Pour Over Brewing Guide


Filter coffee is one of the gentlest ways to brew coffee. It is a method of brewing that we like the most for its clarity, flavour and accuracy.

For one cup of filter coffee, you need: a filter cone, filter paper, 15 grams of single origin coffee and a kettle of water. We’re using 60-70 grams of coffee per litre of water, so we’ll make a cup that is around 240ml of coffee.

The water will need to be just off the boil (around 92-96 C), so leave it to stand cooling for a couple of minutes after it’s boiled. While you’re waiting, rinse the paper filter with the boiling water to get rid of paper taint and warm your cup.

Your grind should be coarser than espresso but finer than french press – a medium grind ( with a quality burr grinder ). Over time, play around with the grind and find the sweet spot that appeals to your taste, but a grind that fills your cup in about two and a half minutes is a good place to be.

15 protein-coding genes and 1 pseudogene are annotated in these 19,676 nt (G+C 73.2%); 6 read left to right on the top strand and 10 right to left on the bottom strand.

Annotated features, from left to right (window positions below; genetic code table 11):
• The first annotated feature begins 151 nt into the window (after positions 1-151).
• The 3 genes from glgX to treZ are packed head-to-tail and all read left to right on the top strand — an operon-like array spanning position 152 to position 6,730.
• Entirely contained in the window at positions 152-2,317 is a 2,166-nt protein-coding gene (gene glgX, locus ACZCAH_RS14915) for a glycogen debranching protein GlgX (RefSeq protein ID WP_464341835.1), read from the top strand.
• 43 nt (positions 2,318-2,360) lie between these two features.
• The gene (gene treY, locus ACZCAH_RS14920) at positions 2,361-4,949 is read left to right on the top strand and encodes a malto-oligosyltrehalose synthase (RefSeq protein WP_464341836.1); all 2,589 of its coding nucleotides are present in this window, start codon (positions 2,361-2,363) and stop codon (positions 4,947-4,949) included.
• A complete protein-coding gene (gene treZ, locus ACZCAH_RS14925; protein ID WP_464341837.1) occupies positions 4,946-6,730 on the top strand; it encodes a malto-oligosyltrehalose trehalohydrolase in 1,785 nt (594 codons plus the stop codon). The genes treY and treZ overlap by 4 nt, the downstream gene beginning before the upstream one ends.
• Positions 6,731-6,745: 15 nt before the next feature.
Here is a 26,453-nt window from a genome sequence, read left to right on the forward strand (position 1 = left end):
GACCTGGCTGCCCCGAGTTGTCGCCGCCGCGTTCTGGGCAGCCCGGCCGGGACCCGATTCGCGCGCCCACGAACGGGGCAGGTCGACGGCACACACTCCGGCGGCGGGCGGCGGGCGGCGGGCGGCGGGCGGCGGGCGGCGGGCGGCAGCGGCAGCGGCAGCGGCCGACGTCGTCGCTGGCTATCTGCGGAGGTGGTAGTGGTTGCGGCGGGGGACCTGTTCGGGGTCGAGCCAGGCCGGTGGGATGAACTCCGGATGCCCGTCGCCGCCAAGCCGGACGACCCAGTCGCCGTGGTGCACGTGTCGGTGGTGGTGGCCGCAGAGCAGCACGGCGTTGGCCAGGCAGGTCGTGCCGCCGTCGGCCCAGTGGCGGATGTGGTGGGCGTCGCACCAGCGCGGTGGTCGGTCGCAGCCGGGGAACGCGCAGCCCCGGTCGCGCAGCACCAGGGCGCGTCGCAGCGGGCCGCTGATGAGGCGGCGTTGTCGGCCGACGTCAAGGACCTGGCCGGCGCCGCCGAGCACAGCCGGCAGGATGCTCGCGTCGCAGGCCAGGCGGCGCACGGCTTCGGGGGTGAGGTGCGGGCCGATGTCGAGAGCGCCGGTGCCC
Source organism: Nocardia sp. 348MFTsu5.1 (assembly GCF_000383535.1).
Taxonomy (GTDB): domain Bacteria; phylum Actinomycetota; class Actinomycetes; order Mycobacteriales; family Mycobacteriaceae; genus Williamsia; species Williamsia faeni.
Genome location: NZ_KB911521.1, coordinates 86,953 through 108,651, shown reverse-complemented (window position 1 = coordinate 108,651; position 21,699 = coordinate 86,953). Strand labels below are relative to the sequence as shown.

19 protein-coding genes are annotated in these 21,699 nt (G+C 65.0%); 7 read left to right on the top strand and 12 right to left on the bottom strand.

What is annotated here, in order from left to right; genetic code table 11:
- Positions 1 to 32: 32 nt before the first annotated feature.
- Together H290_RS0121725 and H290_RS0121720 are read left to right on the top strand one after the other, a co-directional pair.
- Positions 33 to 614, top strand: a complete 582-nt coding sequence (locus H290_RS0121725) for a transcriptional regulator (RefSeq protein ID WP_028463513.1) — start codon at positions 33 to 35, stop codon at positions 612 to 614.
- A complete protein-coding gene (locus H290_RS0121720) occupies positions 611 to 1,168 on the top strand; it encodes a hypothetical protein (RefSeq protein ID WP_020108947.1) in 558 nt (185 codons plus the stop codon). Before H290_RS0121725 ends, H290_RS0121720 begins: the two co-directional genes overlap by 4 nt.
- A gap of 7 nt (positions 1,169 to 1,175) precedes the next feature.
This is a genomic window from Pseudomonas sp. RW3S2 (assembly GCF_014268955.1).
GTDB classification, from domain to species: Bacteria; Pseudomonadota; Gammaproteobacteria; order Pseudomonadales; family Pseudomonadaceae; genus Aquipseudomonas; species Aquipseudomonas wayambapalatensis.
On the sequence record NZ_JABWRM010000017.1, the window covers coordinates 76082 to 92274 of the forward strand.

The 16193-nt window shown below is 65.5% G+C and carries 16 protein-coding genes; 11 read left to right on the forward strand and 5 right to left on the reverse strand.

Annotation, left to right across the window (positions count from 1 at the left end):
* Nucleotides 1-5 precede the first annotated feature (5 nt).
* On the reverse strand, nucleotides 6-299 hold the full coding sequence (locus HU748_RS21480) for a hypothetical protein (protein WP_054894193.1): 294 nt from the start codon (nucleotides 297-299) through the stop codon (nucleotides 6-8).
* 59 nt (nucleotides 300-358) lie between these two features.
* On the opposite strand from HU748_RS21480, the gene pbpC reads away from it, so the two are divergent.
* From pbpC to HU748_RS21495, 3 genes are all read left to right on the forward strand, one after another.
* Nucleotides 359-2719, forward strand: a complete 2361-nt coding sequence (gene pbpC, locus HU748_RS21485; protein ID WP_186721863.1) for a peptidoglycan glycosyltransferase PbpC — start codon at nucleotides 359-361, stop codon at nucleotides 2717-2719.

Place ground beans straight into the filter paper. Then, pour a small amount of water over the coffee to wet all the grounds ( bloom )

Leave it to soak through for about 40 seconds. This will allow the water to soak the grounds all the way to the bottom of the filter, setting you up for an even extraction.

Pour slowly in a circular motion to cover all the grounds, just so you raise the coffee bed a centimetre or two. Continue pouring slowly and consistently, maintaining the height of the coffee bed until you’ve added the 240ml of water. There shouldn’t be too much water left in the coffee once it has finished dripping.

Discard or compost your paper filter and use a new one every time.


  • If you prefer a stronger cup, use a higher dose (80-90 grams per litre), but please adjust your grind to suit this – it may need to be finer.
  • If it tastes watery or too weak and filters through too quickly, try fining up your grind.
  • As the coffee ages (typically noticeable two weeks after Roast Date), the water will take longer to filter through, and you should coarsen your grind to adjust for this.
  • If your cup tastes too bitter or astringent, try coarsening your grind.
  • If your cup tastes sour or grassy, it may be that your dose is too high. Try using less coffee per cup to get a sweeter beverage.